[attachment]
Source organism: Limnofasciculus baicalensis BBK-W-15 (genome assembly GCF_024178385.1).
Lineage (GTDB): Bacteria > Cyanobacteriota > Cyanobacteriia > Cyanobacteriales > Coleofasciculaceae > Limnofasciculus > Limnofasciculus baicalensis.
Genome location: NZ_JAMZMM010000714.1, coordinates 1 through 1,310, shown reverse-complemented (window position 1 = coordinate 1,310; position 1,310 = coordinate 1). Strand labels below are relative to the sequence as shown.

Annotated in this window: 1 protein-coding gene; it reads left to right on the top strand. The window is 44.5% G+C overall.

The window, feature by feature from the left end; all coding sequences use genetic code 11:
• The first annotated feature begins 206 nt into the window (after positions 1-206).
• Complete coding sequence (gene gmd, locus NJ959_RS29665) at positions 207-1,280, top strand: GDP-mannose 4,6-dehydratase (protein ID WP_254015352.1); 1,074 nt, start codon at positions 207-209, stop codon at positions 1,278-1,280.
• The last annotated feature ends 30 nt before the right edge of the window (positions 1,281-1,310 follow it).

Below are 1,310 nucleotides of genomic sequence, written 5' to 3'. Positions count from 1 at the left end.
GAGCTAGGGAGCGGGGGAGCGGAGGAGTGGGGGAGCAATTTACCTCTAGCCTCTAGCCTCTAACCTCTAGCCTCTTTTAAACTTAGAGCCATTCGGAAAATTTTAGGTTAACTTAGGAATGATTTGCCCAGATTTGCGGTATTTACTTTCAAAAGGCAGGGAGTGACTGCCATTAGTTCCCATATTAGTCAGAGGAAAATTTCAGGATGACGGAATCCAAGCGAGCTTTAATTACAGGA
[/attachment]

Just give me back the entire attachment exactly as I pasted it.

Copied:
Source organism: Limnofasciculus baicalensis BBK-W-15 (genome assembly GCF_024178385.1).
Lineage (GTDB): Bacteria > Cyanobacteriota > Cyanobacteriia > Cyanobacteriales > Coleofasciculaceae > Limnofasciculus > Limnofasciculus baicalensis.
Genome location: NZ_JAMZMM010000714.1, coordinates 1 through 1,310, shown reverse-complemented (window position 1 = coordinate 1,310; position 1,310 = coordinate 1). Strand labels below are relative to the sequence as shown.

Annotated in this window: 1 protein-coding gene; it reads left to right on the top strand. The window is 44.5% G+C overall.

The window, feature by feature from the left end; all coding sequences use genetic code 11:
• The first annotated feature begins 206 nt into the window (after positions 1-206).
• Complete coding sequence (gene gmd, locus NJ959_RS29665) at positions 207-1,280, top strand: GDP-mannose 4,6-dehydratase (protein ID WP_254015352.1); 1,074 nt, start codon at positions 207-209, stop codon at positions 1,278-1,280.
• The last annotated feature ends 30 nt before the right edge of the window (positions 1,281-1,310 follow it).

Below are 1,310 nucleotides of genomic sequence, written 5' to 3'. Positions count from 1 at the left end.
GAGCTAGGGAGCGGGGGAGCGGAGGAGTGGGGGAGCAATTTACCTCTAGCCTCTAGCCTCTAACCTCTAGCCTCTTTTAAACTTAGAGCCATTCGGAAAATTTTAGGTTAACTTAGGAATGATTTGCCCAGATTTGCGGTATTTACTTTCAAAAGGCAGGGAGTGACTGCCATTAGTTCCCATATTAGTCAGAGGAAAATTTCAGGATGACGGAATCCAAGCGAGCTTTAATTACAGGA